A long-term Finnish study has found that metabolic syndrome, which is similar to pre-diabetic conditions, is associated with an increased risk of mortality cardiovascular disease. Pharmacological therapy targeting metabolic syndrome may reduce this associated risk, but this has yet to be demonstrated in clinical trials.
Analysis of data from the Kuopio Heart Disease Risk Factor Study was published in this week's issue of Journal of the American Medical Association. KHDRS is a prospective cohort study of 1,209 Finnish men, aged 40-60 and free of cardiovascular disease and diabetes, who were observed for an average of 11.4 years. The aim was to investigate metabolic syndrome (a condition characterized by glucose abnormalities, mild dyslipidemia, hypertension, and abdominal obesity).
Researchers analyzed the data from the completed study to determine mortality rates due to coronary heart disease (CHD), cardiovascular disease (CVD), and all other causes among men with and without metabolic syndrome, using definitions based on recommendations from the National Cholesterol Education Program and the World Health Organization.
The overall prevalence of metabolic syndrome ranged from 8.8% to 14.3% depending on the definition used. Subjects with metabolic syndrome were three to four times more likely to die of CHD, after adjustment for other cardiovascular risk factors, than those without the syndrome.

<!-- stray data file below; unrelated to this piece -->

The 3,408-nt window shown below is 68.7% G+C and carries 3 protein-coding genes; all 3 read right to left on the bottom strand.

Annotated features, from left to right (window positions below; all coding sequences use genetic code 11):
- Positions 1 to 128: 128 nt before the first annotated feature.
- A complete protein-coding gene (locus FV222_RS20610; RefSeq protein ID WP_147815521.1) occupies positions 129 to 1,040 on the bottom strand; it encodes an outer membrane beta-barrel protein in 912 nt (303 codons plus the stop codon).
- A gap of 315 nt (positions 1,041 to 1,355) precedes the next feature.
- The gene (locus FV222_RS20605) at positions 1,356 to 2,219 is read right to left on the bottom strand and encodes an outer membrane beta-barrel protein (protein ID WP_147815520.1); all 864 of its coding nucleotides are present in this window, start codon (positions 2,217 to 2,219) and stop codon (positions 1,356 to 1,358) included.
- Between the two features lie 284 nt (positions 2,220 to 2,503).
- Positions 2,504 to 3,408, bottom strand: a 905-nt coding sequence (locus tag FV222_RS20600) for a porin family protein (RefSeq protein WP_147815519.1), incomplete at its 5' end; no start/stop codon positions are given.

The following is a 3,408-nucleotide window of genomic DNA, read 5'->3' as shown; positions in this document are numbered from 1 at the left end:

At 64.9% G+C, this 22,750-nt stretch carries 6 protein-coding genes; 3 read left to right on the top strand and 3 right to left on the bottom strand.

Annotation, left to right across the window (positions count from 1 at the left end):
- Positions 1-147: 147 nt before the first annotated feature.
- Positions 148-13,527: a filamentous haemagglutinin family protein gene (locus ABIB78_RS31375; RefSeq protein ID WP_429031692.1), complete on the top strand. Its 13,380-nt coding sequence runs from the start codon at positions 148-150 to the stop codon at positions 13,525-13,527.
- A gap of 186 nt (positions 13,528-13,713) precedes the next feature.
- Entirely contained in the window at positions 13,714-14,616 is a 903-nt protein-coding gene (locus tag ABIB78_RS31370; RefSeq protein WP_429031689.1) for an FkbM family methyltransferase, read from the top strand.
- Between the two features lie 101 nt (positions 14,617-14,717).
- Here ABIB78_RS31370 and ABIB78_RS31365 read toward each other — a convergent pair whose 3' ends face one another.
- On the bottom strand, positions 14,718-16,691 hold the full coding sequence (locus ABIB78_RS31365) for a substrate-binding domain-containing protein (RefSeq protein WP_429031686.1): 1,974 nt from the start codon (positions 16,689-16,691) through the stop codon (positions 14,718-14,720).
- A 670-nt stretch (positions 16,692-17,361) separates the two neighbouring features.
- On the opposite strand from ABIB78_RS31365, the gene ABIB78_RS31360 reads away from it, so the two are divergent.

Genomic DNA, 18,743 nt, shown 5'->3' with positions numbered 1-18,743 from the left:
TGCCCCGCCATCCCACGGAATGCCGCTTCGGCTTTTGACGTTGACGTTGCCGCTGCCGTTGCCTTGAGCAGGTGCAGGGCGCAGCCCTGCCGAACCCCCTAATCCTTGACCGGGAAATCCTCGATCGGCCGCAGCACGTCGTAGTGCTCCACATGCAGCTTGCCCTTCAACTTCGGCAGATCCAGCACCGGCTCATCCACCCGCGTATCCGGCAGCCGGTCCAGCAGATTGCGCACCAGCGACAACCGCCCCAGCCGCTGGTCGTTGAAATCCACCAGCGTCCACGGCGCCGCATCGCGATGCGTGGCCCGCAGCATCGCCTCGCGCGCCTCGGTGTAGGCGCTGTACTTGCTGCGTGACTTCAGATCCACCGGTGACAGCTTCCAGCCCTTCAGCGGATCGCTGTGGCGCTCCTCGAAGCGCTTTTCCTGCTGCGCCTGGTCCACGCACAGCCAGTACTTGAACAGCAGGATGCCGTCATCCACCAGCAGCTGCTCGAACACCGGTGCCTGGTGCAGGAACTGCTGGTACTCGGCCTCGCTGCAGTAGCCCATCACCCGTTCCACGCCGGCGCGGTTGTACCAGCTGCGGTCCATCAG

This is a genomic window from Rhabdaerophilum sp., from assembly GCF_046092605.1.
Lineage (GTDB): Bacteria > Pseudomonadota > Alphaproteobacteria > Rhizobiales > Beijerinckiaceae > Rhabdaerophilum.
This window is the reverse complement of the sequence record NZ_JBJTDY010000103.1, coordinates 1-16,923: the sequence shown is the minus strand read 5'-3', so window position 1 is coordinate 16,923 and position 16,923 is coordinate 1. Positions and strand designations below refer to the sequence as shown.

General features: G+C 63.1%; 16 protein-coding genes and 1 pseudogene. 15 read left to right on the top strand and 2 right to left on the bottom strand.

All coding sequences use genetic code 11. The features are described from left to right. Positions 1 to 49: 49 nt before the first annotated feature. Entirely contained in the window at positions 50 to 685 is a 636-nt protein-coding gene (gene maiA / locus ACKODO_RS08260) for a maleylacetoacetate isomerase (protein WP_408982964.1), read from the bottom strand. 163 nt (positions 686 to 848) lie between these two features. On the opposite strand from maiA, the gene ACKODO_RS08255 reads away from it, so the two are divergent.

Based on this study and previous research, it seems clear that metabolic syndrome, which affects over 50 million adults in the US, is a future target for focused pharmacological intervention. Despite the potential, this market is in a very early stage of development with little clinical research geared towards the study of this population.
However, the pre-diabetic population, which shares many characteristics with metabolic syndrome, is being closely examined in a number of ongoing clinical trials involving GSK's Avandia and Novartis' Nateglinide and Diovan to examine the prevention of diabetes and cardiovascular disease. Final results from these long-term trials are not expected before 2008, but may clarify the benefit of treating patients with metabolic syndrome.
Related reports: Datamonitor, "Strategic Perspectives: Metabolic Syndrome" (published 11/2002)
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